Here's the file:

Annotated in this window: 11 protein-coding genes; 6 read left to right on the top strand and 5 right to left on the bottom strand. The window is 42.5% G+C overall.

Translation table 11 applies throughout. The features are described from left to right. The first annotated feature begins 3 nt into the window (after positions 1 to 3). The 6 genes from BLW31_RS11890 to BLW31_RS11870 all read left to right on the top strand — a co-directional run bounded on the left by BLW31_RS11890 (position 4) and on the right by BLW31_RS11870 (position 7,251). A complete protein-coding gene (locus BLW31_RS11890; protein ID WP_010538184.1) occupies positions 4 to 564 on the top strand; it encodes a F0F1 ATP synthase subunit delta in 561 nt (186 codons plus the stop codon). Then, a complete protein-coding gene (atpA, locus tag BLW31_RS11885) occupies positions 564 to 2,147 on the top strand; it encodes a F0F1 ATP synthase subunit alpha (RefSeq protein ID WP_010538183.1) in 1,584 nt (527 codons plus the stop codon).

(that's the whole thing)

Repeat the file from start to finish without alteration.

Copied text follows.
Annotated in this window: 11 protein-coding genes; 6 read left to right on the top strand and 5 right to left on the bottom strand. The window is 42.5% G+C overall.

Translation table 11 applies throughout. The features are described from left to right. The first annotated feature begins 3 nt into the window (after positions 1 to 3). The 6 genes from BLW31_RS11890 to BLW31_RS11870 all read left to right on the top strand — a co-directional run bounded on the left by BLW31_RS11890 (position 4) and on the right by BLW31_RS11870 (position 7,251). A complete protein-coding gene (locus BLW31_RS11890; protein ID WP_010538184.1) occupies positions 4 to 564 on the top strand; it encodes a F0F1 ATP synthase subunit delta in 561 nt (186 codons plus the stop codon). Then, a complete protein-coding gene (atpA, locus tag BLW31_RS11885) occupies positions 564 to 2,147 on the top strand; it encodes a F0F1 ATP synthase subunit alpha (RefSeq protein ID WP_010538183.1) in 1,584 nt (527 codons plus the stop codon).